Download the full report ‘The Health & Care Sector in the Western Region: Regional Sectoral Profile’ and the two-pageWDC Insights: The Health & Care Sector in the Western Region’ which summarises the key points, here

 

How is the Western Region doing?

On 31 January, the WDC was invited to give a presentation to officials of the Department of Social Protection working across the Western Region. The objective was to give an overview of the WDC’s analysis of data across a range of socio-economic issues.

Analysing regional data provides information on the areas for which we are responsible and highlights the multi-dimensional nature of the concept of regional development.  A regional perspective is necessary since changes and inequalities not only occur among individuals but also the places where they live

This (very) comprehensive presentation analyses the following indicators:

  1. Population: Preliminary Census 2016 Results
  2. Labour Market: QNHS Q1 2016, special run
  3. Income: County Incomes & Regional GDP, 2013-2014
  4. Enterprise: Business Demography, 2014

These are some of the key points emerging from the analysis.

Population

  • Population of Western Region grew +0.9% 2011-2016 compared with +3.7% growth nationally.
  • Three counties in the Western Region showed population decline 2011-2016 –(Donegal -1.5%, Mayo -0.2% and Sligo -0.1%) – only counties in Ireland to do so. In addition Leitrim and Roscommon had the lowest growth.  Galway city had 5th highest population growth in Ireland.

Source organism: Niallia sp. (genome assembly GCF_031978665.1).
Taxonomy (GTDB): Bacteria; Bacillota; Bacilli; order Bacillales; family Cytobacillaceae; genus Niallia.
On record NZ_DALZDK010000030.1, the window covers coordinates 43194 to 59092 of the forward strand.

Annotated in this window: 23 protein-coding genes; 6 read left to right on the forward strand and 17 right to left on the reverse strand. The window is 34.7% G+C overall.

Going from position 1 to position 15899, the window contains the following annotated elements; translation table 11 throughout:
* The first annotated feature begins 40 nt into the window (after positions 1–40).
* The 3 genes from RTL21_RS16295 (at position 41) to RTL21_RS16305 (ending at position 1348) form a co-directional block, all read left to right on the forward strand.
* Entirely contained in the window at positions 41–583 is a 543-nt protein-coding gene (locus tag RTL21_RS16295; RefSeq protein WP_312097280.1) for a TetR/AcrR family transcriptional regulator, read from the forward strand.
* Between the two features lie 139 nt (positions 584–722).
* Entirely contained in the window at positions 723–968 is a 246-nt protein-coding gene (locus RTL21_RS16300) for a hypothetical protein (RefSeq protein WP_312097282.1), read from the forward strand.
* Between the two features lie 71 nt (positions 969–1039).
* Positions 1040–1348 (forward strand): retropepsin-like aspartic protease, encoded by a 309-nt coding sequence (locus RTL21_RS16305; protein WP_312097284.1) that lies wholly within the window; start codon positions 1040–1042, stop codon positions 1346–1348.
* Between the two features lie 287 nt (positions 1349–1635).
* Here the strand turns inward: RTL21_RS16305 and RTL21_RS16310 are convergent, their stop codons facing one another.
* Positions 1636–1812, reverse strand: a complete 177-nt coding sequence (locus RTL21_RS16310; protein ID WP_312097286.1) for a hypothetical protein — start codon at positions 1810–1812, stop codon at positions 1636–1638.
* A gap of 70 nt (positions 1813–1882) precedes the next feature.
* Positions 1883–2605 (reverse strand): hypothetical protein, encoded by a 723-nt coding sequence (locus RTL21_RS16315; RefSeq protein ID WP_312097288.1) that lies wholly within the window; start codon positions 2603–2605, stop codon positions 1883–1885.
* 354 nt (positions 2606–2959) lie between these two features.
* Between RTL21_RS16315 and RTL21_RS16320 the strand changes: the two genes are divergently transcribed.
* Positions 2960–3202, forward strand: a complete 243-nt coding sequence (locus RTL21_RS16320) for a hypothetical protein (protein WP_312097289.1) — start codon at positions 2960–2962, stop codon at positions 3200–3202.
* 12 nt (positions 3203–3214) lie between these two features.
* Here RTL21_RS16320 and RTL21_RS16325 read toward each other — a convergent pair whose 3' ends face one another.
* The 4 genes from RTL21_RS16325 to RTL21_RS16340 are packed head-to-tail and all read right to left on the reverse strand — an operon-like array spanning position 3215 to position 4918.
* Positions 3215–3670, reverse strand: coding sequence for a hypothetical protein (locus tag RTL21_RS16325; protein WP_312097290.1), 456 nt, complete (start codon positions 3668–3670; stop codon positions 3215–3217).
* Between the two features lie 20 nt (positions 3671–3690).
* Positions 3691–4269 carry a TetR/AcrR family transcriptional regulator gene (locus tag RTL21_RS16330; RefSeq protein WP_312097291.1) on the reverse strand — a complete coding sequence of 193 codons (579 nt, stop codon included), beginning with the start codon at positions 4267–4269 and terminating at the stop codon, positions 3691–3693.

• Every county in Ireland had a positive natural increase (more births than deaths) during 2011-2016. Donegal, Sligo and Mayo however had enough negative net migration to lead to population decline.
  • All western counties, and all but six areas nationally, had negative net migration between 2011 and 2016. Donegal and Sligo had the two highest rates of negative net migration.
  • Male out-migration considerably higher than female leading to a +1.5% increase in the female population of the Western Region and only +2% growth in the male population.
Figure 1: Percentage change in population by administrative area, 2011-2016. CSO (2016), Preliminary Results Census 2016

Figure 1: Percentage change in population by administrative area, 2011-2016. CSO (2016), Preliminary Results Census 2016

Labour Market

  • The Western Region’s labour force declined marginally (-1.2%) between 2007 and 2016. Within this the male labour force fell by -6.1% while the female rose by +5.7%.
  • The Western Region has a lower share of its labour force aged under 35 years and a higher share aged over 44 Its labour force participation rate is lower for both men and women, and across all age groups (except 65+).
  • Total employment in the region fell by -5.8% 2007-2016 compared with a -6.5% decline in the rest of the state (all counties outside Western Region)
  • There has been exceptionally strong growth in self-employment in the Western Region since 2012, increasing by +31.1% in the region compared with +7.2% in the rest of the state.
  • Growth of self-employment tied to sectoral pattern of growth with strongest jobs growth since 2012 in Agriculture, Construction, Accommodation & Food Service and Wholesale & Retail, all with high self-emp
  • Since 2012 the Western Region has had jobs decline in 7 out of 14 sectors, in the rest of the state there was only decline in 1 out of 14. Jobs recovery in the Western Region is not as diversified across the economy as elsewhere and more concentrated in domestic sectors
  • Unemployment numbers declining steadily in region, but share of long-term unemployment growing. Western Region has higher unemployment rate in all age groups (except 65+ & 25-34) and particularly among youth.
Figure 2: % change in employment by sector in Western Region and Rest of State, 2012-2016. CSO, Quarterly National Household Survey, Q1 2012-2016, special run